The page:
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Kuroda, Akira (1997) The spread of the "Japanese type" production system into Asia: Evolutionary theories and the case of Thai auto and electrical parts industries. PhD thesis. SOAS University of London.

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Abstract

In the past, technology efficiently assisted industrialised countries in their conquest of colonies. However, technology has not helped many less developed countries in their industrialisation. Although some literature contended that technology would inevitably spread to less developed countries, it has spread only partially to most less developed countries. The literature seems to have failed to present a clear picture of how a less developed country can acquire technology. Recently, East Asian economies and their peculiar nature became a focal point in Western literature. A key to understand their development path lies in Akamatsu's "flying-geese" pattern theory, which shows the mechanism of technology diffusion from more developed to less developed countries. Starting from Akamatsu's theory, this thesis argues that East Asian economies today are specifically set within a culture, where labour and management co-operate, and where large industry and small-medium industry cooperate. In this culture, technology spreads from more developed to less developed countries and facilitates faster industrialisation. Also, this thesis argues that technology is dynamic and complex. Learning technology is not an easy matter. Technology diffuses through human contact, and accumulates. Japanese expatriates try to teach technology to local workers, not to hide it as argued by the intelligentsia in ASEAN countries. This thesis measures the levels to which technology has been learnt, examining effective borrowing processes in the context of Thailand's auto parts and electrical parts industries. Thus, this thesis contributes to the study of technology transfer in the Third World countries, which has been affected so far by a narrow understanding of technology.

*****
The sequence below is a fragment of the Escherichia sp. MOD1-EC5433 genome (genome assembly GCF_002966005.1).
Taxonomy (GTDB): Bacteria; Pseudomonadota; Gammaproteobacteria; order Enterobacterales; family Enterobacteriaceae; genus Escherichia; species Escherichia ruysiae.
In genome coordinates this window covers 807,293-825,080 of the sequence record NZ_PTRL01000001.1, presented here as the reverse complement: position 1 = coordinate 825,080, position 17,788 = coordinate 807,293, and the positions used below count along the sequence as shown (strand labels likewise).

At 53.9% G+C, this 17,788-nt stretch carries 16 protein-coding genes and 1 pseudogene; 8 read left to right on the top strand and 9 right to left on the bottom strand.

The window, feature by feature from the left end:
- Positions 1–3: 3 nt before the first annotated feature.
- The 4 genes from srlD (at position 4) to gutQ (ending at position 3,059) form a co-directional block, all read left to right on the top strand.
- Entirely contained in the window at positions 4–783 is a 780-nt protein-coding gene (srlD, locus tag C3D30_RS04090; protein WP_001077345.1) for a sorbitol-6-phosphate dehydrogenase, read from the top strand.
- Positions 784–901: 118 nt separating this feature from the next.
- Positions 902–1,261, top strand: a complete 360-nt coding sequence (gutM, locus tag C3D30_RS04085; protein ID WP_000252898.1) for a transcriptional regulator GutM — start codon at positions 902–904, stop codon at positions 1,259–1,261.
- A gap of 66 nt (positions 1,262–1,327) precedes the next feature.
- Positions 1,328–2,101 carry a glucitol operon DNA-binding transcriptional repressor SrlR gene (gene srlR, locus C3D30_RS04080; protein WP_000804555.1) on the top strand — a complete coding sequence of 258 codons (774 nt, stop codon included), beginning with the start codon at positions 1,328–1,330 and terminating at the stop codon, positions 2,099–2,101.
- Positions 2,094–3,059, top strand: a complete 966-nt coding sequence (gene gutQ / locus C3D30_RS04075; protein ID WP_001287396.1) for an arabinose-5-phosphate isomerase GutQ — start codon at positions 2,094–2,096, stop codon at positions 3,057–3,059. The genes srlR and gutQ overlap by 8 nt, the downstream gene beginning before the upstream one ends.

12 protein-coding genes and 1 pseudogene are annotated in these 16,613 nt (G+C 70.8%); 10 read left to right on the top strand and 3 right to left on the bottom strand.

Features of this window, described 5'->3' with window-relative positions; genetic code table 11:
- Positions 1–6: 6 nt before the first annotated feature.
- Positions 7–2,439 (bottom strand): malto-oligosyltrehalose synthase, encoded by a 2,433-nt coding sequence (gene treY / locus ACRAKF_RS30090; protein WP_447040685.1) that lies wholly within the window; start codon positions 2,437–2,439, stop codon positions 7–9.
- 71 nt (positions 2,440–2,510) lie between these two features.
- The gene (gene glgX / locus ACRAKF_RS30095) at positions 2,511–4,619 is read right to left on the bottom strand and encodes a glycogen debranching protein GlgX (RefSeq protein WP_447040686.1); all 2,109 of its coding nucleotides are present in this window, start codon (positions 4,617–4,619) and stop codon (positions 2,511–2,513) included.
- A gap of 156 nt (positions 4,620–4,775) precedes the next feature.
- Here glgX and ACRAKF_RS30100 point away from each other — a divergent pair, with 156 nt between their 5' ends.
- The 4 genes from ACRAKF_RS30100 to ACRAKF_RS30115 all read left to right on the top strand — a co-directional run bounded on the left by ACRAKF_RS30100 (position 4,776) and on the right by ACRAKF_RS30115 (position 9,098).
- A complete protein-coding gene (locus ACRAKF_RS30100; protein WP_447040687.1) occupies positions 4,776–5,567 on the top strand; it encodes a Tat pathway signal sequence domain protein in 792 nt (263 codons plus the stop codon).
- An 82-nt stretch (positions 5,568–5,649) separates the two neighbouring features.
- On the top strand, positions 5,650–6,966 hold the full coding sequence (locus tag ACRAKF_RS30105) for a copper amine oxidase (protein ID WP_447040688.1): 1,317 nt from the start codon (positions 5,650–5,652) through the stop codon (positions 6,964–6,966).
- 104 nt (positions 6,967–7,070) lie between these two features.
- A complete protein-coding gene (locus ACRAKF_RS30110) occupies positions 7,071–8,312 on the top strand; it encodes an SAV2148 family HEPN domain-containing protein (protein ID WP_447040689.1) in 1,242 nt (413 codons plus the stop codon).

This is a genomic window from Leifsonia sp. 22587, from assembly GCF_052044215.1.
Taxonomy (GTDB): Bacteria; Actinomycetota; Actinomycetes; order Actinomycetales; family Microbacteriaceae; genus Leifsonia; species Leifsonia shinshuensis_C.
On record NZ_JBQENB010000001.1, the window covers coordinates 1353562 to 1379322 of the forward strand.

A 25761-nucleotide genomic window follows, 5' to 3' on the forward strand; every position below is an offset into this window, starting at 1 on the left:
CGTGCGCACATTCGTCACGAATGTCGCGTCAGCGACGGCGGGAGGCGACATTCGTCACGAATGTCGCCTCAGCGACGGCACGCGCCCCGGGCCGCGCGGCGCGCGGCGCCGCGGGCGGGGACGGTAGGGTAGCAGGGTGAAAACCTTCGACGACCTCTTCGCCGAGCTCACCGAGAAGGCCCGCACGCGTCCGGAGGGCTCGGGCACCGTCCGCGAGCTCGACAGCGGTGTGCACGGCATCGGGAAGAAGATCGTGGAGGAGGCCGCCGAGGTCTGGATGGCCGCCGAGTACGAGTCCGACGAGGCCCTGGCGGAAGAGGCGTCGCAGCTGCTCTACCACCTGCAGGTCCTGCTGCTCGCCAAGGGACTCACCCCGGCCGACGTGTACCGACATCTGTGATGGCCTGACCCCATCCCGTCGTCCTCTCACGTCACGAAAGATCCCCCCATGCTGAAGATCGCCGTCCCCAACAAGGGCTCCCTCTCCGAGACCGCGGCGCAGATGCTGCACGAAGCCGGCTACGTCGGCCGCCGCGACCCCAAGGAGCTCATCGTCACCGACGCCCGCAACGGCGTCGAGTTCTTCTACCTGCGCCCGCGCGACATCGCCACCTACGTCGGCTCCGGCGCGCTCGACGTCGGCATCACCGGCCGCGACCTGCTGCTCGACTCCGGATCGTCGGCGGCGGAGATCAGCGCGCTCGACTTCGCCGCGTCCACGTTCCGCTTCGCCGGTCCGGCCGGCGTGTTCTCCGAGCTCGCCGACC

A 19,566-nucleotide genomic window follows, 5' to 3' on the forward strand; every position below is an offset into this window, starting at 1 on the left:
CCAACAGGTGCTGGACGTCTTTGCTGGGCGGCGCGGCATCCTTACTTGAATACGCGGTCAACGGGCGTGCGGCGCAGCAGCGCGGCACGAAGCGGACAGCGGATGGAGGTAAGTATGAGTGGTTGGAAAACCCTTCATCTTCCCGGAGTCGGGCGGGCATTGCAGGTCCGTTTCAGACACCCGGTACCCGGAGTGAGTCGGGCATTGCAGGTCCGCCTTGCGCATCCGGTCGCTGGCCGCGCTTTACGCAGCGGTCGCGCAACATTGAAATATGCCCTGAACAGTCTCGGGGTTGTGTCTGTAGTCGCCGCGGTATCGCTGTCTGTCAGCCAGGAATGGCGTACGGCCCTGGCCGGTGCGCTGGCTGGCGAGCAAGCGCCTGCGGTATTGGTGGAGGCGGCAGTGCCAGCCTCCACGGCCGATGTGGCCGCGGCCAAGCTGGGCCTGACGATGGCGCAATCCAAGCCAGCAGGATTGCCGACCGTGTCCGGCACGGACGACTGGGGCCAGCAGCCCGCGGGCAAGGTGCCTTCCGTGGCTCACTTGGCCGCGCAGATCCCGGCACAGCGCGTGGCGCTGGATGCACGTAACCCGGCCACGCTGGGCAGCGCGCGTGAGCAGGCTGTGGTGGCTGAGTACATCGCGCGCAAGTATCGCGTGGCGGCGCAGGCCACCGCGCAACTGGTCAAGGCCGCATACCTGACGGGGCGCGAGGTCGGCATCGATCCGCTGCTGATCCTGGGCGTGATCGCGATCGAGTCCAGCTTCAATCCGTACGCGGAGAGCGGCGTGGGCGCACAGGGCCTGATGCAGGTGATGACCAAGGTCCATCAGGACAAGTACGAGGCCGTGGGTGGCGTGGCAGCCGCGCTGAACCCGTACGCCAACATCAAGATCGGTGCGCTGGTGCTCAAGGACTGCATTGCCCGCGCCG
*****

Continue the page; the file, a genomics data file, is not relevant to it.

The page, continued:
Item Type: Theses (PhD)
SOAS Departments & Centres: SOAS Research Theses > Proquest
Date Deposited: 16 Oct 2018 15:16
URI: http://eprints.soas.ac.uk/id/eprint/29575

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